The remoteR package will now create a session and report on which machine it is running and which port it selected. Each session needs its own unique port and remoteR will automatically select one that is free. You will need this port number and the machine name later on when creating the SSH tunnel...

[2023-05-10 12:05:47]: *** Launching secure server ***
                       Hostname:     gs-vcompute07
                       Port:         55555

Optionally in case you are running this inside screen:
Now press CTRL+a followed by CTRL+d to detach from the screen. The R session inside the interactive Slurm job inside the screen session will continue to run in the background. You can reconnect to the existing screen session using -r argument and the name of the screen session.

screen -r rstudio

7. Create an SSH tunnel on your own computer

Now we need to create an SSH tunnel from your local client computer to the server and connect to the remote R session.

For Windows clients

The instructions below we assume you use MobaXterm to connect to Hyperchicken as described in SSH config and login to UI via Jumphost for users on Windows.

configure MobaSSHTunnel

  • 1: Select MobaSSHTunnel from the Tools menu.

configure MobaSSHTunnel

  • 2: Click the New SSH tunnel button.

configure MobaSSHTunnel

  • In the popup window fill in / select:
    • 3: Local port forwarding
    • 4: Remote server field: The hostname of the compute node where remoteR is running.
    • 5: Remote port field: The port number chosen by remoteR on the server side.
    • 6: SSH server field: Use jumphost address
    • 7: SSH login field: Use your account name as you received it by email from the helpdesk.
    • 8: SSH port field: 22
    • 9: Forwarded port field: The port number you chose on the client side.
      For the Forwarded port you have to chose a free port yourself. Hence, it must be a port that is not yet used by another process. We suggest you simply try to use the same number as the one that remoteR selected on the server side. If that one does not work because it is already taken, simply increment by one and retry until you found one that is free.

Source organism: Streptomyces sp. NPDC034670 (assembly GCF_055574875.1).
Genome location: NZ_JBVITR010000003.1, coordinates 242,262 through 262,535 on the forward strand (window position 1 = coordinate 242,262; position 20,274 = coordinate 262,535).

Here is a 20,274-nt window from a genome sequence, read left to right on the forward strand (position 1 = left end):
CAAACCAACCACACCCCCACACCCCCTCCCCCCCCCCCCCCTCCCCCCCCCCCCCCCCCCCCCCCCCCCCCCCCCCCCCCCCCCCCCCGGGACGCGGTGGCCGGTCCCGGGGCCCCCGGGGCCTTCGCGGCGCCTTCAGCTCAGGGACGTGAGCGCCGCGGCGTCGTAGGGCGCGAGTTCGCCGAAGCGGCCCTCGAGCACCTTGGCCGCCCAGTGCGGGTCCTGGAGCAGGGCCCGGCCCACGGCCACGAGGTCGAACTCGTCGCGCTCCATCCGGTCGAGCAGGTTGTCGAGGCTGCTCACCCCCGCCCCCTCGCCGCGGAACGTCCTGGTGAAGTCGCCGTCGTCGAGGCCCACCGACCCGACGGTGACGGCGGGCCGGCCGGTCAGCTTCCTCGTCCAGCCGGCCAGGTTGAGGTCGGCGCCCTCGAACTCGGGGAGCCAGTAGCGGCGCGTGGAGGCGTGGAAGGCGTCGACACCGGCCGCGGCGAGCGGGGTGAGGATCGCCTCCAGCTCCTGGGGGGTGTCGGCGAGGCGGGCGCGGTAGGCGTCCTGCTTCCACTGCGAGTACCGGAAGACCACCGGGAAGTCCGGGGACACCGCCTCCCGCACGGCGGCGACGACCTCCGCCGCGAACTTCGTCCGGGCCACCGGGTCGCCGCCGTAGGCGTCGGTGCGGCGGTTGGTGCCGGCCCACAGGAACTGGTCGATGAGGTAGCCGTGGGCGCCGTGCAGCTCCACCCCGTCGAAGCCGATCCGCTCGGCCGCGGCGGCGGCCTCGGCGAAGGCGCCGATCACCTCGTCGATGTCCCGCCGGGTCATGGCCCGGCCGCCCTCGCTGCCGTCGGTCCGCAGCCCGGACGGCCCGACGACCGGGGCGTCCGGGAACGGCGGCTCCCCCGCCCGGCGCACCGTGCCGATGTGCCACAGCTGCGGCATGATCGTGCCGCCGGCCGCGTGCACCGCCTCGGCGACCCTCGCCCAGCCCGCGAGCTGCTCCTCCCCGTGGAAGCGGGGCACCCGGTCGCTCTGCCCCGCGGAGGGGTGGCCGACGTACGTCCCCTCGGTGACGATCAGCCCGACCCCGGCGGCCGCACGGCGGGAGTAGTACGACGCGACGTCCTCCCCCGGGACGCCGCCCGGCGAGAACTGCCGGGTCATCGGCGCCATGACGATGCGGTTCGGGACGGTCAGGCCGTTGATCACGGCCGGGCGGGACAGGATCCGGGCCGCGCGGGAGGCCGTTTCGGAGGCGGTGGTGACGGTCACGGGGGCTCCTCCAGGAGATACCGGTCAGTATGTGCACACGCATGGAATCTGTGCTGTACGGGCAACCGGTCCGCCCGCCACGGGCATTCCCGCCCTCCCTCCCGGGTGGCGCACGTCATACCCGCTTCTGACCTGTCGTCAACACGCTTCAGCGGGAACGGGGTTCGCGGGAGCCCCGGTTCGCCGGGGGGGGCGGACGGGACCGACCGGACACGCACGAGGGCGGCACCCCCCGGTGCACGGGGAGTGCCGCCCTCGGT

• 10: Click the Save button.

configure MobaSSHTunnel

  • 11: Give the tunnel config a name.
  • 12: Click the key icon to select your private key file.
  • 13: Click the play button to start the SSH tunnel.
For Linux & macOS clients

Use the ssh command in a terminal to create an SSH tunnel from your local machine via jumphost portal to the Hyperchicken compute node on which remoteR is running in your interactive Slurm session. The general syntax is

ssh -N -L localhost:<port_number_on_client>:localhost:<port_number_on_server> portal+<hostname_of_remoter_server>

The example below uses the same port number on the client side as the one chosen by remoteR on the server side.

ssh -N -L localhost:55555:localhost:55555 airlock+gs-vcompute07

If you get a message like this:

bind []:55555: Address already in use
channel_setup_fwd_listener_tcpip: cannot listen to port: 55555
Could not request local forwarding.

then the selected port on the client side is not free and already used by another process. Try the next port number until you find one that is free: in that case you will not get any message.

ssh -N -L localhost:55556:localhost:55555 airlock+gs-vcompute07

8. Install remoteR in RStudio on your own computer

Start RStudio, go to the Console tab and install the sodium and remoteR R-packages with these commands

# Latest release remoteR no longer available from CRAN.
# Workaround: install latest release from GitHub
remotes::install_github('wrathematics/argon2', ref = github_release())
remotes::install_github('RBigData/remoter', ref = github_release())

9. Using the remote R session in RStudio on your own computer

use RStudio on your own computer

In RStudio on your own computer you can now connect to the remote R session using:

remoter::client('localhost', port = port_number_on_client, password = '******')
  • Replace port_number_on_client with the port number you chose for the SSH tunnel on the client side
  • Replace ****** with the password generated on the server side when starting the remoteR session.
Creating plots

To make plots you have to call after each plot you make. This is the signal for the remoteR package to send your plot to your local computer.

The default resolution of the plots is quite low. This can be resolved by increasing the width and height before each plot. E.g. something like this

rpng(width = 1000, height = 1000)

An example plot to test the plotting functionality can be created with

rpng(width = 1000, height = 1000)
dat<- data.frame(t=seq(0, 2*pi, by=0.1) )
xhrt <- function(t) 16*sin(t)^3
yhrt <- function(t) 13*cos(t)-5*cos(2*t)-2*cos(3*t)-cos(4*t)
with(dat, plot(x,y, type="l"))
with(dat, polygon(x,y, col="hotpink"))   
points(c(10,-10, -15, 15), c(-10, -10, 10, 10), pch=169, font=5)

10. Cleaning up

Don’t keep R running forever on Hyperchicken! Make sure to really exit your session on Hyperchicken when you are done to prevent wasting resources, which is not nice for others waiting in the queue.

  • Without screen:
    Use q() to quit the R session, type exit or CTRL+x to exit your interactive Slurm job.
  • With screen:
    First re-attach to your screen session if you were detached. Next, use q() to quit the R session, type exit or CTRL+x to exit screen and another exit or CTRL+x to exit your interactive Slurm job.